HUNTSVILLE, Ala – Tales from the crypt are supposed to be scary, but new research from Vanderbilt University, the HudsonAlpha Institute for Biotechnology, and colleagues shows that crypts can be places of renewal too:  intestinal crypts, that is. Intestinal crypts are small areas of the intestine where new cells are formed to continuously renew the digestive tract.  By focusing on one protein expressed in our intestines called Lrig1, the researchers have identified a special population of intestinal stem cells that respond to damage and help to prevent cancer.

The research, published in the March 30 issue of Cell, also shows the diversity of stem cells in the intestines is greater than previously thought.

"Identification of these cells and the role they likely play in response to injury or damage will help advance discoveries in cancer," said Shawn Levy, Ph.D., faculty investigator at the HudsonAlpha Institute and an author on the study.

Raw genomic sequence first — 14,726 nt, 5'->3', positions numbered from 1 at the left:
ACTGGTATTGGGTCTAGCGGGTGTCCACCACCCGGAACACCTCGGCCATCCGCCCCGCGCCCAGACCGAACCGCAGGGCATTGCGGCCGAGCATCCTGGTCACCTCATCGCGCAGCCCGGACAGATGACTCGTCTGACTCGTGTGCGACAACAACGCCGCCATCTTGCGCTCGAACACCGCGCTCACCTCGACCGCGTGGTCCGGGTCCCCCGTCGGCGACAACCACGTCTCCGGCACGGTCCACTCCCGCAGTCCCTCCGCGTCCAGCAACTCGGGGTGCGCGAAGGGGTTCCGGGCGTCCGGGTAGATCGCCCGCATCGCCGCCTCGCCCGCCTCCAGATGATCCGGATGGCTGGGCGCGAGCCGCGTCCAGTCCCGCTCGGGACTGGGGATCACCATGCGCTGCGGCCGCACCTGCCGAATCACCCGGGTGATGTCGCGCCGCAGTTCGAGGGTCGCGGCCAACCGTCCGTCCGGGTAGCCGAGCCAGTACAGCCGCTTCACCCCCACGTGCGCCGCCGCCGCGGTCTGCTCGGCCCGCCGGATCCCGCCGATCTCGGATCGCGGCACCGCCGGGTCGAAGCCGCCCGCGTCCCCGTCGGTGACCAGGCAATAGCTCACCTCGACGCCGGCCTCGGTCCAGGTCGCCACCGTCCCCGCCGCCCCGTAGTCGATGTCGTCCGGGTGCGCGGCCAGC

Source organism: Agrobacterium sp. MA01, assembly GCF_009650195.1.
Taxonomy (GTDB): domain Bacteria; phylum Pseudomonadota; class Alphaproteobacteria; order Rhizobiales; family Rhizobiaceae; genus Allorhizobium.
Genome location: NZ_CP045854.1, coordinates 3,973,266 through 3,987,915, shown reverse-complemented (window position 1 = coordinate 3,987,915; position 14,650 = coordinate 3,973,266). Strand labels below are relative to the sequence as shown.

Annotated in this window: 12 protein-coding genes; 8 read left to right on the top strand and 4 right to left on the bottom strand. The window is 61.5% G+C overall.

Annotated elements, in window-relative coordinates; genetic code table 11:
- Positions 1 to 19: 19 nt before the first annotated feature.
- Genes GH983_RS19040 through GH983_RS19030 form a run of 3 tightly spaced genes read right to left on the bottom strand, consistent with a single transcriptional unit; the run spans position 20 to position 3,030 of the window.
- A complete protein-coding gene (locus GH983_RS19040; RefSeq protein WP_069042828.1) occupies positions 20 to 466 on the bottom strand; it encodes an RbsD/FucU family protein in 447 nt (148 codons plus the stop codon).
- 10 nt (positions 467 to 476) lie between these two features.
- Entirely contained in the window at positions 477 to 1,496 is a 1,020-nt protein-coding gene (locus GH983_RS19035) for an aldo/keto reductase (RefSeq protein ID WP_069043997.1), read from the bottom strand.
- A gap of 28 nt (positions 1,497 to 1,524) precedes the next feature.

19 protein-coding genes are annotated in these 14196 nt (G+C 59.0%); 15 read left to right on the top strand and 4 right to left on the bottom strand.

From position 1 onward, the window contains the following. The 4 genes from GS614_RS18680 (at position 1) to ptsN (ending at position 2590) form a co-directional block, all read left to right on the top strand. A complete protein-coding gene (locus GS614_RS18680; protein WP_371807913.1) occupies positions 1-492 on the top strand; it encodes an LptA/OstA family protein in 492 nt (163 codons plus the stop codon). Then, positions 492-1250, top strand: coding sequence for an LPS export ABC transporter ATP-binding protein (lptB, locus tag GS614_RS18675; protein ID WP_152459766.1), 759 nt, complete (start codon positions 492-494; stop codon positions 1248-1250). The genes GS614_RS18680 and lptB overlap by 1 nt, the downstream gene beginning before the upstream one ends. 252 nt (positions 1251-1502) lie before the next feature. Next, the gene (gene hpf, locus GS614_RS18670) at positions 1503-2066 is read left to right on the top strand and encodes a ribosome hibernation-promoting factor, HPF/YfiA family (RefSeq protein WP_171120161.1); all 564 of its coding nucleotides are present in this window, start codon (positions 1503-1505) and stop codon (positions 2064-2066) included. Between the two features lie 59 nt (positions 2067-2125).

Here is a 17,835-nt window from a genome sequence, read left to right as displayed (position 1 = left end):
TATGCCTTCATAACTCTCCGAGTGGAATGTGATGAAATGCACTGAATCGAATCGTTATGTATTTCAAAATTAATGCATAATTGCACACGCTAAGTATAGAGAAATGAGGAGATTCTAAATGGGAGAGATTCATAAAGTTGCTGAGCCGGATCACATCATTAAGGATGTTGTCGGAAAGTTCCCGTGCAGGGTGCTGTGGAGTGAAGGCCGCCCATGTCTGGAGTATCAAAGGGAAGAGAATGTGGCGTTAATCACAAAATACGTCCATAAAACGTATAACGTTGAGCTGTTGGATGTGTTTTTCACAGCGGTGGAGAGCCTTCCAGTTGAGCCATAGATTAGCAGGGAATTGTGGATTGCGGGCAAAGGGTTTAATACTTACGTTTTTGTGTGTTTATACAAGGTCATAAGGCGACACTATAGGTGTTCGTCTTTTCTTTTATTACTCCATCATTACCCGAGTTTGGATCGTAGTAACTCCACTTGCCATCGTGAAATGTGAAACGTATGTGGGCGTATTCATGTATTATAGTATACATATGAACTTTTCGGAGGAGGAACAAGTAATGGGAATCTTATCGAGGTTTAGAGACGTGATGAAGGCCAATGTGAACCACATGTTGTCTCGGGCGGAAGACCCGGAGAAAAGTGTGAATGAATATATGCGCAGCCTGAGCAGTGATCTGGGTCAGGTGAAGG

The intestines and colon are normally lined with a single layer of cells to absorb nutrients from food. There are regular small pockets in the intestines called crypts, where stem cells are gathered. Rapid turnover of the lining cells and replacement by new lining cells made in the crypt, keep the intestines and colon healthy and keep damaged cells from turning into cancerous ones.

The new paper demonstrates that, although the makeup of stem cells in the crypt is still controversial, one protein called Lrig1 can distinguish a group of long-lived cells at the base of the crypt. These Lrig1-positive stem cells do not regularly replace lining cells, but instead are only activated when there is damage or injury to the intestine.